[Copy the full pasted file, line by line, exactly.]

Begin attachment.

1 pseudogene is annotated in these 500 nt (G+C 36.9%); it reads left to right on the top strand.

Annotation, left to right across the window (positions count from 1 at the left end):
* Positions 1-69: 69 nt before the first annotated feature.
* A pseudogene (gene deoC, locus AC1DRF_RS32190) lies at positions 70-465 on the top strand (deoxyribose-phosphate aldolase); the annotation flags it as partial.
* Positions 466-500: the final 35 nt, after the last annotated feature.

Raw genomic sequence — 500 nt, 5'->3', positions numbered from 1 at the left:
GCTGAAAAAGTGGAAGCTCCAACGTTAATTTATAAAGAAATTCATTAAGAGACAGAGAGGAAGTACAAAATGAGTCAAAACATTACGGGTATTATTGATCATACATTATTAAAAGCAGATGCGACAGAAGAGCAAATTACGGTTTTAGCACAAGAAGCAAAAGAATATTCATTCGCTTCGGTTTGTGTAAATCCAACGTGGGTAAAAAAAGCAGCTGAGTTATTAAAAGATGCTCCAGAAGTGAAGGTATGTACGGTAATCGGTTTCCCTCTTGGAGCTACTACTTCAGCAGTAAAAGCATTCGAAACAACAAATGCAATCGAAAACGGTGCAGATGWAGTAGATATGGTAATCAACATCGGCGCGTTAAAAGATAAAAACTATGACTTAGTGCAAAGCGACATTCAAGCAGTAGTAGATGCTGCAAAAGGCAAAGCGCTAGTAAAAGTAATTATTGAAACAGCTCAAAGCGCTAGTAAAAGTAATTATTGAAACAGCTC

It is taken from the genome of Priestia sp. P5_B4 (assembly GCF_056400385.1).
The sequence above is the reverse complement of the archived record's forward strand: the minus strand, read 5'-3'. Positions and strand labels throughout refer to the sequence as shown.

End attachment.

1 pseudogene is annotated in these 500 nt (G+C 36.9%); it reads left to right on the top strand.

Annotation, left to right across the window (positions count from 1 at the left end):
* Positions 1-69: 69 nt before the first annotated feature.
* A pseudogene (gene deoC, locus AC1DRF_RS32190) lies at positions 70-465 on the top strand (deoxyribose-phosphate aldolase); the annotation flags it as partial.
* Positions 466-500: the final 35 nt, after the last annotated feature.

Raw genomic sequence — 500 nt, 5'->3', positions numbered from 1 at the left:
GCTGAAAAAGTGGAAGCTCCAACGTTAATTTATAAAGAAATTCATTAAGAGACAGAGAGGAAGTACAAAATGAGTCAAAACATTACGGGTATTATTGATCATACATTATTAAAAGCAGATGCGACAGAAGAGCAAATTACGGTTTTAGCACAAGAAGCAAAAGAATATTCATTCGCTTCGGTTTGTGTAAATCCAACGTGGGTAAAAAAAGCAGCTGAGTTATTAAAAGATGCTCCAGAAGTGAAGGTATGTACGGTAATCGGTTTCCCTCTTGGAGCTACTACTTCAGCAGTAAAAGCATTCGAAACAACAAATGCAATCGAAAACGGTGCAGATGWAGTAGATATGGTAATCAACATCGGCGCGTTAAAAGATAAAAACTATGACTTAGTGCAAAGCGACATTCAAGCAGTAGTAGATGCTGCAAAAGGCAAAGCGCTAGTAAAAGTAATTATTGAAACAGCTCAAAGCGCTAGTAAAAGTAATTATTGAAACAGCTC

It is taken from the genome of Priestia sp. P5_B4 (assembly GCF_056400385.1).
The sequence above is the reverse complement of the archived record's forward strand: the minus strand, read 5'-3'. Positions and strand labels throughout refer to the sequence as shown.